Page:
Born in the suburbs of Chicago, Sean Hayden moved to the frigid arctic climes of south east Florida as a small child. The son of a fireman and a proofreader (that’s what they had before spellcheck) he fell in love with reading at a young age. When he hit the age of 35 he wrote his first novel, an urban fantasy about vampires and demons entitled Origins.  

Ashlyn Thorn was born different. She was born with all the characteristics of a vampire, but in a world where vampires, elves, and werewolves work, play, and die side by side with normal humans, everyone knows vampires aren’t born, they’re made.  The only thing she ever wanted is to know her true Origins. Ashlyn’s tale takes her on a quest to find out what makes her different and to find out the truth, but with every question she gets answered, she uncovers more uncertainties. To make things worse she makes enemies of the most powerful vampires of the city who consider her powers to dangerous to let go unchecked. She is saved by the government only to be trained and used to serve their purposes, and Ashlyn finds herself torn between two worlds.  She can either be a monster, or help fight the monsters.

Unsatisfied with one novel, Sean penned the second book in the Demonkin series, Deceptions, coming soon from Echelon Press.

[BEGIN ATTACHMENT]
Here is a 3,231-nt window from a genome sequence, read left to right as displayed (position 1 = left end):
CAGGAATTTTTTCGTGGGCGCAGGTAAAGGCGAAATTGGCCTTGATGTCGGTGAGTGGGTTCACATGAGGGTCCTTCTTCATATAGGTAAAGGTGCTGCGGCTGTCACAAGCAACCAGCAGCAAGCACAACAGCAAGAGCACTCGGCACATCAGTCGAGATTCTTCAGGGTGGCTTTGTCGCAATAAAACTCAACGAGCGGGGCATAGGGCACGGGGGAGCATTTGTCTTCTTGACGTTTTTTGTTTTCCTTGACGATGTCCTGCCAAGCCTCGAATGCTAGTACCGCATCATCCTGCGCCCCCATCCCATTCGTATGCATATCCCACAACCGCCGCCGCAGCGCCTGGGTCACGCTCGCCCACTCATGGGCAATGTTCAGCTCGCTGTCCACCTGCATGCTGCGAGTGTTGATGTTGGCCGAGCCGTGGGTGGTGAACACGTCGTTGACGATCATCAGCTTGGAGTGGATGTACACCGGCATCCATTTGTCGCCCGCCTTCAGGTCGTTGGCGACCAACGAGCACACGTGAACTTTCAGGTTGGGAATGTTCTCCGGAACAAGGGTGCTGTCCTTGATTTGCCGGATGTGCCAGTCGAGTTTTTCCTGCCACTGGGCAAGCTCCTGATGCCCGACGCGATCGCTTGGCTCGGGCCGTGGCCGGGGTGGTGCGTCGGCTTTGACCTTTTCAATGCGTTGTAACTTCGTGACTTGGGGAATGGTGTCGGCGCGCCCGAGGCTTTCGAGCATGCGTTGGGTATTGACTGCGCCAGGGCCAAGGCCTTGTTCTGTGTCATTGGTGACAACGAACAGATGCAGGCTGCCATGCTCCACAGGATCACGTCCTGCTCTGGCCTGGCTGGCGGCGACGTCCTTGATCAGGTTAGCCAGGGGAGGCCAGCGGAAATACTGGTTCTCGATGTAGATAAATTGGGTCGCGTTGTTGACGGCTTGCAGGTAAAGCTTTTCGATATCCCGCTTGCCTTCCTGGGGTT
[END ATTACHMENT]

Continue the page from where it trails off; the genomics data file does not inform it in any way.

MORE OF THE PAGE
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( 43 comments — Leave a comment )
Feb. 17th, 2011 04:12 pm (UTC)
We love our editors!!!!

Thanks for sharing Sean!

Feb. 17th, 2011 04:27 pm (UTC)
Lol, crawler :P
(no subject) - phoenixfirewolf - Feb. 17th, 2011 07:26 pm (UTC) - Expand
My pleasure, Julie! - shaydenFL - Feb. 17th, 2011 05:01 pm (UTC) - Expand
Re: My pleasure, Julie! - phoenixfirewolf - Feb. 17th, 2011 07:25 pm (UTC) - Expand
Feb. 17th, 2011 04:13 pm (UTC)
Heh. Two of my favourite typos are 'fiends' (who needs enemies when you have these?) and 'e-maul' (clearly an unpleasant reading experience).

And in my current WIP, an aubergine that was a 'straggler' became a 'strangler' by accident - we always knew they were nasty vegetables ;-)
Feb. 17th, 2011 04:28 pm (UTC)
...we always knew they were nasty vegetables

Not like the mushroom. Now there's a fun guy :)
(no subject) - shaydenFL - Feb. 17th, 2011 05:02 pm (UTC) - Expand
Feb. 17th, 2011 04:22 pm (UTC)
It happens when my fingers type to fast for my brain to catch up. I'll be hitting 'enter' and my eyes catch on that ONE word that, oh noes! I've spelt it wrong.
Feb. 17th, 2011 04:23 pm (UTC)
And of COURSE it happens in the very comment that discusses it. Good ol' Muphry's Law.